MossRehab again named a traumatic brain injury model system
MossRehab's Drucker Brain Injury Unit and the Moss Rehabilitation Research Institute (MRRI)–both part of Einstein Healthcare Network in Philadelphia– received their renewal grant for the 5th time from the National Institute on Disability, Independent Living and Rehabilitation Research (NIDILRR) to continue as a Traumatic Brain Injury (TBI) Model System. The highly competitive grant and classification as a Model System is earned for excellence in both the treatment and the research related to a particular disability. Specifically, a TBI Model System must demonstrate a strong track record of excellent clinical care and treatment, carrying out a program of research on outcome prediction and treatment, and having a superior record of publications, presentations and other knowledge dissemination and teaching on TBI rehabilitation.
Receiving the grant renewal for the fifth straight cycle means the MossRehab TBI Model System has been continuously funded since 1997, making the renowned facility one of only two to hold the designation continuously for 25 years. (The other is Ohio State University.)
"I am tremendously proud and gratified to be leading a fifth TBI Model System for MossRehab and Moss Rehabilitation Research Institute," said Dr. Tessa Hart, Ph.D., Director of the TBI Model System . "This award speaks to the continued excellence of our clinical care in the Drucker Brain Injury Unit at MossRehab, the cutting-edge research environment at MRRI, and most importantly, the superb collaboration among the research and clinical teams. We are all on the same team with the same goal, to improve the lives of people with traumatic brain injury and their families, and to keep pushing the boundaries of knowledge and treatment until everyone with brain injury achieves the best possible quality of life."
Although the designation is an incredible tip of the cap to the work being done at MossRehab's TBI Model System, it's the funding, first and foremost, that is most important.
"Being part of the Model System program for so long has provided us funding to work on challenges that affect people with TBI in a sustained manner," said Dr. John Whyte, MD, PhD, Director, Moss Rehabilitation Research Institute. With the continuous funding, we've been able to identify the biggest long-term challenges, to develop improved methods for measuring them and to understand who is at risk, and to develop new and innovative treatments to support recovery and return to the community."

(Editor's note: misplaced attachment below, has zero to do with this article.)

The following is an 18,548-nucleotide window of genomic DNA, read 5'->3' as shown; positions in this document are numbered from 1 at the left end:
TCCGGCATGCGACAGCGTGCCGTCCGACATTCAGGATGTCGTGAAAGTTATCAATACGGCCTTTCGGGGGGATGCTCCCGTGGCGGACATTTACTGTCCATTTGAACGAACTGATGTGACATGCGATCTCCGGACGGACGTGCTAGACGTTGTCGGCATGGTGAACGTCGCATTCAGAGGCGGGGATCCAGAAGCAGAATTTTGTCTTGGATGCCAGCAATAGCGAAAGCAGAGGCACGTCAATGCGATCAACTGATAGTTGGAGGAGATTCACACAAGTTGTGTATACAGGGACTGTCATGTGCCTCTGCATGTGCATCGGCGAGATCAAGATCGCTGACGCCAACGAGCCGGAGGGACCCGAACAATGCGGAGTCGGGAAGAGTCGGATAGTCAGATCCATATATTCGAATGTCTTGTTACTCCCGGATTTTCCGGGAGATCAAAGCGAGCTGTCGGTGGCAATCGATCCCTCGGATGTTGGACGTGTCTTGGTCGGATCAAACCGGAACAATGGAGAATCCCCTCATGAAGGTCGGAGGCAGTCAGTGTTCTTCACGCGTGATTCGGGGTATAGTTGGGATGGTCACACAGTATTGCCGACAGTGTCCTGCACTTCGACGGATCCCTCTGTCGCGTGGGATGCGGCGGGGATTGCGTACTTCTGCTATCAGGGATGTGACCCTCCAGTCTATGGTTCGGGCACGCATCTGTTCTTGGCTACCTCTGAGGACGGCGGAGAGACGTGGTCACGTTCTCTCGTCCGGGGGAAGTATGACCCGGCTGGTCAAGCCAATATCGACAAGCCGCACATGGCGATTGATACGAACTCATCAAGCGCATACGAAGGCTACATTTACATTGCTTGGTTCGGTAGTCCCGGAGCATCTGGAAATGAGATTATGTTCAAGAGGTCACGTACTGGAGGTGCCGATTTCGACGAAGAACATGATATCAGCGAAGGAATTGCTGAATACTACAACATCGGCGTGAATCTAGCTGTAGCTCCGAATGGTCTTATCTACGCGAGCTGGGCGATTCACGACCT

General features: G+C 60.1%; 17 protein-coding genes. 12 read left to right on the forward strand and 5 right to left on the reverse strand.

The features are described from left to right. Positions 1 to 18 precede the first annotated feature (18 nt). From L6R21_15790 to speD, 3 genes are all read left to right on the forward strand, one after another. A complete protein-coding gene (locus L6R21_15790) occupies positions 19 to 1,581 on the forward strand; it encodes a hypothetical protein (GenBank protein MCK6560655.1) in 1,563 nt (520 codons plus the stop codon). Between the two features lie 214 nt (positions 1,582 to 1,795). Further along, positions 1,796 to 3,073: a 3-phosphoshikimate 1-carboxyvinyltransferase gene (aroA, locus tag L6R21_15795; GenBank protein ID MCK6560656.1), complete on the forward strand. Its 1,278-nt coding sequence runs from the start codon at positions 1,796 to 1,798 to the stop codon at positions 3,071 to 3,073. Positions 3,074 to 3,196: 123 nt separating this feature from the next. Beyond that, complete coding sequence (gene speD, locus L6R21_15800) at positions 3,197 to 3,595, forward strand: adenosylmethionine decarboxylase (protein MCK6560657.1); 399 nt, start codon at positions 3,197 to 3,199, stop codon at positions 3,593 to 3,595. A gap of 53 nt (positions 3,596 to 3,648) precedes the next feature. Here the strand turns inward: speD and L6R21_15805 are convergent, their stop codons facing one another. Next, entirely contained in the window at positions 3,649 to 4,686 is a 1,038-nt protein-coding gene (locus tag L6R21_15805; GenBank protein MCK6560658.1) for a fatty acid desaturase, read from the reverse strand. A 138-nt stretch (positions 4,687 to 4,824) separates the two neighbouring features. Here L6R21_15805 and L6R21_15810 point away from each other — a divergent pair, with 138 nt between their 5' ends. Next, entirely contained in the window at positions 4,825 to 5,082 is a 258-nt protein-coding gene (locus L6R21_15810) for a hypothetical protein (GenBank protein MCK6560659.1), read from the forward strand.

Research made possible by the TBI Model System funding recently includes conducting longitudinal research in collaboration with other premier centers across the nation–and local research– designed to improve TBI treatments and outcomes. Examples include investigating the effects of dextroamphetamine (DEX) on attention, engagement in therapy, cognitive and motor speed, and the overall rate of recovery, and collaborating with other facilities on studies of the natural history of headache after TBI, vocational treatments, and the effects of neighborhood characteristics on TBI outcomes.
Consumer-facing activities include an Advisory Council made up of treatment staff, former patients and members of their families, and community members who are helping to improve clinical services, research efforts, and educational/outreach activities; additional follow-up services to help better track patients who are out of the hospital to make sure they get the services they need; and running conferences in collaboration with other rehabilitation facilities and the Brain Injury Association of Pennsylvania for persons with brain injury, their families, and professionals in the field.
The MossRehab TBI Model System includes patients with moderate to severe TBI, either penetrating or non-penetrating, who receive inpatient rehabilitation care at Moss and acute care at one of 4 local Trauma Centers. Participants receive on-going longitudinal follow-up and special opportunities for research participation. Patients with TBI who are not eligible for the TBIMS may also be invited to participate in research. Of course, the clinical continuum of care at the Drucker Center is available to all patients with TBI regardless of research participation.